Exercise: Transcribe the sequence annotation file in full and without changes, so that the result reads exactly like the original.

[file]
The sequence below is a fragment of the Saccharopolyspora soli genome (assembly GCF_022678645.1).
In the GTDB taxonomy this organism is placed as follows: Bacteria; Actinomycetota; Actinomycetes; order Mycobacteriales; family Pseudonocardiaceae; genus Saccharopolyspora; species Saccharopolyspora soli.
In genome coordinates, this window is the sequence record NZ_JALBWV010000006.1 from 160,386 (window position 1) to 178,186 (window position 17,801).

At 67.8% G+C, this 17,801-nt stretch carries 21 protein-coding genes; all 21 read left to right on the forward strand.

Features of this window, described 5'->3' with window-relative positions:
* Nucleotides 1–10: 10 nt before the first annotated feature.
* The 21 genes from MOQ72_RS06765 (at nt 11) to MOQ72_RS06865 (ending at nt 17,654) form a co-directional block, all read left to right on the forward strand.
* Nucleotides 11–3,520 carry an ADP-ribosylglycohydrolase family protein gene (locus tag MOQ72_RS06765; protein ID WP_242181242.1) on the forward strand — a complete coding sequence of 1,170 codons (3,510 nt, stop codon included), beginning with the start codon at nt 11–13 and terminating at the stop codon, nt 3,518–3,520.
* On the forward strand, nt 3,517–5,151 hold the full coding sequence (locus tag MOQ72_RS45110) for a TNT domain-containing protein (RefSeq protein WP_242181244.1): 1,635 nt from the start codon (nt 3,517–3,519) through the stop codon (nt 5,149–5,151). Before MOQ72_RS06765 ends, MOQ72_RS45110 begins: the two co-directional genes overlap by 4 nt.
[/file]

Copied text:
The sequence below is a fragment of the Saccharopolyspora soli genome (assembly GCF_022678645.1).
In the GTDB taxonomy this organism is placed as follows: Bacteria; Actinomycetota; Actinomycetes; order Mycobacteriales; family Pseudonocardiaceae; genus Saccharopolyspora; species Saccharopolyspora soli.
In genome coordinates, this window is the sequence record NZ_JALBWV010000006.1 from 160,386 (window position 1) to 178,186 (window position 17,801).

At 67.8% G+C, this 17,801-nt stretch carries 21 protein-coding genes; all 21 read left to right on the forward strand.

Features of this window, described 5'->3' with window-relative positions:
* Nucleotides 1–10: 10 nt before the first annotated feature.
* The 21 genes from MOQ72_RS06765 (at nt 11) to MOQ72_RS06865 (ending at nt 17,654) form a co-directional block, all read left to right on the forward strand.
* Nucleotides 11–3,520 carry an ADP-ribosylglycohydrolase family protein gene (locus tag MOQ72_RS06765; protein ID WP_242181242.1) on the forward strand — a complete coding sequence of 1,170 codons (3,510 nt, stop codon included), beginning with the start codon at nt 11–13 and terminating at the stop codon, nt 3,518–3,520.
* On the forward strand, nt 3,517–5,151 hold the full coding sequence (locus tag MOQ72_RS45110) for a TNT domain-containing protein (RefSeq protein WP_242181244.1): 1,635 nt from the start codon (nt 3,517–3,519) through the stop codon (nt 5,149–5,151). Before MOQ72_RS06765 ends, MOQ72_RS45110 begins: the two co-directional genes overlap by 4 nt.